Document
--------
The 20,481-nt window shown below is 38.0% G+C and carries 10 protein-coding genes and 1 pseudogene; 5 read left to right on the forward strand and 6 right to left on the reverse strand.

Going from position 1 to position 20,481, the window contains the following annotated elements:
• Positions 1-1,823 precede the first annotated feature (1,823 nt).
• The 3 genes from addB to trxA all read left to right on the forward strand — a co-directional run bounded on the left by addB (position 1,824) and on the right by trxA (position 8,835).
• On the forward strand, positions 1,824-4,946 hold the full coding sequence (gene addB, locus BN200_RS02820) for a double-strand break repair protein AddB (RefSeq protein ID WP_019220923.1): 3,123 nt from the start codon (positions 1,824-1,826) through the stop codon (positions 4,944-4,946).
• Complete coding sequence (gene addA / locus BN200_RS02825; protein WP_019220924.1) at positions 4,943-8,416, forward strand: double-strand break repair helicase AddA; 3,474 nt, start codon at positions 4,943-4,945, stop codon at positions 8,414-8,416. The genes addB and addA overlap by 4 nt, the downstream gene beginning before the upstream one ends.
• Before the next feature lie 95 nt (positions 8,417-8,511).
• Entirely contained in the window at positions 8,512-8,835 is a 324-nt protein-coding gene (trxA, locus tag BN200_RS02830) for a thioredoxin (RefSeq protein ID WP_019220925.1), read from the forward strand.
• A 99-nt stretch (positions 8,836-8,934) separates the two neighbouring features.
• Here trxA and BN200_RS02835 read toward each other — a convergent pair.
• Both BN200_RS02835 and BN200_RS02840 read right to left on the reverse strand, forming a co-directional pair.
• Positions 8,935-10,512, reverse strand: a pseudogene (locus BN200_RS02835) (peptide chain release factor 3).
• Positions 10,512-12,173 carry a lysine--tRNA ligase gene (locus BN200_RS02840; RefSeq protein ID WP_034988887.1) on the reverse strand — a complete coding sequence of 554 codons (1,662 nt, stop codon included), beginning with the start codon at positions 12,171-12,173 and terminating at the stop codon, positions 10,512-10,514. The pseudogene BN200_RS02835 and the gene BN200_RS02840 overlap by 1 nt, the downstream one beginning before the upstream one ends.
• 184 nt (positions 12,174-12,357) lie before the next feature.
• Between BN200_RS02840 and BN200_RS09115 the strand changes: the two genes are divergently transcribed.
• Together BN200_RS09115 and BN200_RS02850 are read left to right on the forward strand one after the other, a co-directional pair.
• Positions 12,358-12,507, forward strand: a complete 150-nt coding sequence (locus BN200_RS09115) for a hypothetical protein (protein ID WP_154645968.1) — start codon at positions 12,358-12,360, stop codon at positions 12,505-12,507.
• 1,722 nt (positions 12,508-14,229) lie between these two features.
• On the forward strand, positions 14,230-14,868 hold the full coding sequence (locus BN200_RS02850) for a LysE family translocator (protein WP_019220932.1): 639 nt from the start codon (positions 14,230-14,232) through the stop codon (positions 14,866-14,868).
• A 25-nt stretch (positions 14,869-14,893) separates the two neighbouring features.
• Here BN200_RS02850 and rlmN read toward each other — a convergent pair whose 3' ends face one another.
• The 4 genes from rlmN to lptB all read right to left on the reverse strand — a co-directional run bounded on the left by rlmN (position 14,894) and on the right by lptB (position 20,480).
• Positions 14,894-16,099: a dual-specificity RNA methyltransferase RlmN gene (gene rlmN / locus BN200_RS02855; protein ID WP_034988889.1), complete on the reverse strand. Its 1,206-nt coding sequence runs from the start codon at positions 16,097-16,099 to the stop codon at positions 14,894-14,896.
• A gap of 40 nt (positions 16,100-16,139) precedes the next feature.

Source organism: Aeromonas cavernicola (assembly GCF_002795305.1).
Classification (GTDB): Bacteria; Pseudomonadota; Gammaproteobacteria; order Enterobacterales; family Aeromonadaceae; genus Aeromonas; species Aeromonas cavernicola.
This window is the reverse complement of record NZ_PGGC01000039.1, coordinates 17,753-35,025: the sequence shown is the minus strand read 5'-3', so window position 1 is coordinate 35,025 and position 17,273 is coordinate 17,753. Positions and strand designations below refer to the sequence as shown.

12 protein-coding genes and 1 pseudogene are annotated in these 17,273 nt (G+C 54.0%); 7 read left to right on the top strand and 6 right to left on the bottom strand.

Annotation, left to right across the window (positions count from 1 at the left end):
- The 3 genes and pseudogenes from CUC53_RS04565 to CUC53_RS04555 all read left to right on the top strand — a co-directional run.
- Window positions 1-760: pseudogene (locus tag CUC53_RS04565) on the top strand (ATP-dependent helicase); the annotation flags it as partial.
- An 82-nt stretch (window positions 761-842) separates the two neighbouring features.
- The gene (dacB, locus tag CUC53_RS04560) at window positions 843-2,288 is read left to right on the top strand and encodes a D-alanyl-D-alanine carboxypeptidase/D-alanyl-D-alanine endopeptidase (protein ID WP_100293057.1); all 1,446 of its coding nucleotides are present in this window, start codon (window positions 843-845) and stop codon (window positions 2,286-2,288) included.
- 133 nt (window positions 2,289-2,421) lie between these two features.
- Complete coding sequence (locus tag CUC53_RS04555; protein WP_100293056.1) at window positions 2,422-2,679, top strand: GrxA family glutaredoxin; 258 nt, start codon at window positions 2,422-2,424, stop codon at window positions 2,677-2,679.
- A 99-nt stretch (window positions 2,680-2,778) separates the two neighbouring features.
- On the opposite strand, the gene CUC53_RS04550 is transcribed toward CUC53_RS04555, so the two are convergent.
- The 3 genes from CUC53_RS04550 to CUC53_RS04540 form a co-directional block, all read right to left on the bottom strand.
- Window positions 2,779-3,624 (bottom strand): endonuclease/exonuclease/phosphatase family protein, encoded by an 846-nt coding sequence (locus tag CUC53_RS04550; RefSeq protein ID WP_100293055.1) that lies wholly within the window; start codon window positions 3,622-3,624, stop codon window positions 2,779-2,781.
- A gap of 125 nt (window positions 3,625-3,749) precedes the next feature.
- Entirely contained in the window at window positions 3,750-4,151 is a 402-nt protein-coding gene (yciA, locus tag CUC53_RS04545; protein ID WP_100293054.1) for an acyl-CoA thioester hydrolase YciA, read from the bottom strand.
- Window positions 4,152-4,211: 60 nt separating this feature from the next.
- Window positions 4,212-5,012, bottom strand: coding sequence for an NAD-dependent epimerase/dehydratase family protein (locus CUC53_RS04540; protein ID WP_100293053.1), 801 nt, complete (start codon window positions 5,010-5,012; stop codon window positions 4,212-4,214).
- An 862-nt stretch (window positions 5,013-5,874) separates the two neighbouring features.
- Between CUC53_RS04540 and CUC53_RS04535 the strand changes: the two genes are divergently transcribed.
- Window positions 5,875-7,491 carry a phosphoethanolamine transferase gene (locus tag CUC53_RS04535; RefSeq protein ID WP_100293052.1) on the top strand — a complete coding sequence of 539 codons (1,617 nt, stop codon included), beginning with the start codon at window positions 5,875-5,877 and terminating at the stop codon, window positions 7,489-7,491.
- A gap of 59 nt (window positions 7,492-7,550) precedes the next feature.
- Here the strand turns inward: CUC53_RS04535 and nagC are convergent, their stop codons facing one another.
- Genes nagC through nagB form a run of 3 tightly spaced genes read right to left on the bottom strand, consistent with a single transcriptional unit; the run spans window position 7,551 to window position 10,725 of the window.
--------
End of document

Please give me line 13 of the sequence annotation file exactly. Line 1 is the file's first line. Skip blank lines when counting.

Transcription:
• Positions 10,512-12,173 carry a lysine--tRNA ligase gene (locus BN200_RS02840; RefSeq protein ID WP_034988887.1) on the reverse strand — a complete coding sequence of 554 codons (1,662 nt, stop codon included), beginning with the start codon at positions 12,171-12,173 and terminating at the stop codon, positions 10,512-10,514. The pseudogene BN200_RS02835 and the gene BN200_RS02840 overlap by 1 nt, the downstream one beginning before the upstream one ends.